Setback for bumblebee project at RSPB Dungeness reserve

Bumblebee (BBC) Bumblebees are key to pollinating important crops

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An attempt to bring a species of bumblebee back from New Zealand to the UK has failed after many of the insects died during hibernation.

Last year Natural England and other conservation groups launched a bid to reintroduce the short-haired bumblebee at a reserve in Dungeness, Kent.

The species was last seen in the UK in 1988, but populations on the other side of the world have survived.

Project officer Dr Nikki Gammans said it was disappointing.

Dr Gammans, from the Bumblebee Conservation Trust, said: "Unfortunately, we had to give them a different pollen source at the beginning and we think possibly that delayed them quite a bit, possibly by even a month.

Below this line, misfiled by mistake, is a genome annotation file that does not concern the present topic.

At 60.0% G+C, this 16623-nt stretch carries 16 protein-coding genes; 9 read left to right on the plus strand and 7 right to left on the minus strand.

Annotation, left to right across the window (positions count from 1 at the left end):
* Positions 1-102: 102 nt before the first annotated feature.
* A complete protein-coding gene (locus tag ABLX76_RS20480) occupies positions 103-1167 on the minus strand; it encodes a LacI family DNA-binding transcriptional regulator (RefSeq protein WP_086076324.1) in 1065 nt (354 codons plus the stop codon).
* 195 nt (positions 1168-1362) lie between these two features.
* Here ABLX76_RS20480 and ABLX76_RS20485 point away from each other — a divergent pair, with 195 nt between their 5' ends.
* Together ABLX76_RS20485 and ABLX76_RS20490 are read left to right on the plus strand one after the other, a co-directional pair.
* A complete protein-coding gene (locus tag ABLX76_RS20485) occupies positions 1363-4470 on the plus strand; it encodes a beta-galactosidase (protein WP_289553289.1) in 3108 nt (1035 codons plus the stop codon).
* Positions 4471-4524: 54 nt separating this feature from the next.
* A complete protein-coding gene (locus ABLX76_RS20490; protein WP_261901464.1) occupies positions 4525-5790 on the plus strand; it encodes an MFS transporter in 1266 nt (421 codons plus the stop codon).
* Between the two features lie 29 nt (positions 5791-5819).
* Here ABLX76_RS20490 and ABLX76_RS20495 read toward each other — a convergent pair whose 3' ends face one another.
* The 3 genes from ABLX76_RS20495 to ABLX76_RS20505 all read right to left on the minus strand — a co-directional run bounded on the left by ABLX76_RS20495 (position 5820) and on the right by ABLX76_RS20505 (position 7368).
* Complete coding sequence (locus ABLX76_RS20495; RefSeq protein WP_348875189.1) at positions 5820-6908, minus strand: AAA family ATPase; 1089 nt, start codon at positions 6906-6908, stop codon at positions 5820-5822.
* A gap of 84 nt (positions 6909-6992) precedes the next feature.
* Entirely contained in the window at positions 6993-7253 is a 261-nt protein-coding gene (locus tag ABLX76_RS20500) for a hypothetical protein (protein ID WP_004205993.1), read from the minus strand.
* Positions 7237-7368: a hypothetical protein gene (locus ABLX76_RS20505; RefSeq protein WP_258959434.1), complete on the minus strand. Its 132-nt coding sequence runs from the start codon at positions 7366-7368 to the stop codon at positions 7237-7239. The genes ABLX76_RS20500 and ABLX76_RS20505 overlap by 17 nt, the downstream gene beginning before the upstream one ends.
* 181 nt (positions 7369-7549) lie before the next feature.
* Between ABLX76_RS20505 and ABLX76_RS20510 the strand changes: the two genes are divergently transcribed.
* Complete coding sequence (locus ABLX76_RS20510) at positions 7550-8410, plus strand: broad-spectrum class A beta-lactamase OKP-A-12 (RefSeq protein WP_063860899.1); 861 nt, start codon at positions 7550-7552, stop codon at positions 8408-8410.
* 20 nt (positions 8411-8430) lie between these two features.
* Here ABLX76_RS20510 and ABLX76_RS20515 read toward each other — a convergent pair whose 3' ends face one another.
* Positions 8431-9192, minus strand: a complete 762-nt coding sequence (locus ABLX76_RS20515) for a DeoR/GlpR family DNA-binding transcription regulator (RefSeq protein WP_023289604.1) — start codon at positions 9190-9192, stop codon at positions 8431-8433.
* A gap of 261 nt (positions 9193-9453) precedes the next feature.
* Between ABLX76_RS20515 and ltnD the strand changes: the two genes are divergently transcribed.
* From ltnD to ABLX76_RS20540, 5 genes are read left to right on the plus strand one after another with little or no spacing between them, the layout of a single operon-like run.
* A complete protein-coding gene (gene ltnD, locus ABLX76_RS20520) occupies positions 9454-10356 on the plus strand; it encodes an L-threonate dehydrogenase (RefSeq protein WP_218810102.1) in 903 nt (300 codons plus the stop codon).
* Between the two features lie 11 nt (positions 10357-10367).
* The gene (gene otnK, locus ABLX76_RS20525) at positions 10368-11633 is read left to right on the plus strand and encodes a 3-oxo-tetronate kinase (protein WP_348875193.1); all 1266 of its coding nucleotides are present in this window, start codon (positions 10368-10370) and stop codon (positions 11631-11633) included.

Start Quote

We're disappointed for this year, but next year we're going for it”

End Quote Dr Nikki Gammans Bumblebee Conservation Trust

"So they were already quite behind by the time they started to lay eggs and we think that's probably why we didn't get quite as many queens coming through.

"Then obviously when we put them in hibernation, we didn't have as many as we'd hoped for, and hibernation is always quite a risky time."

She added: "We're disappointed for this year, but next year we're going for it, so fingers crossed."

'Keystone species'

The short-haired bumblebee was exported from the UK to New Zealand on the first refrigerated lamb boats in the late 19th Century to pollinate clover crops.

Plans to bring them back to the UK involved collecting bees in New Zealand and flying them back in cool boxes during hibernation.

The partnership project is being run by Natural England, the Bumblebee Conservation Trust, the RSPB and Hymettus.

When the scheme was launched, Dr Gammans said the bee was a "keystone species" which was key to pollinating about 80% of important crops.

Bob Gomes, from the RSPB which runs the Dungeness reserve, said the charity had prepared a good habitat for the bees by planting clover and vetch and keeping animals off the land so the vegetation could flower and re-seed.

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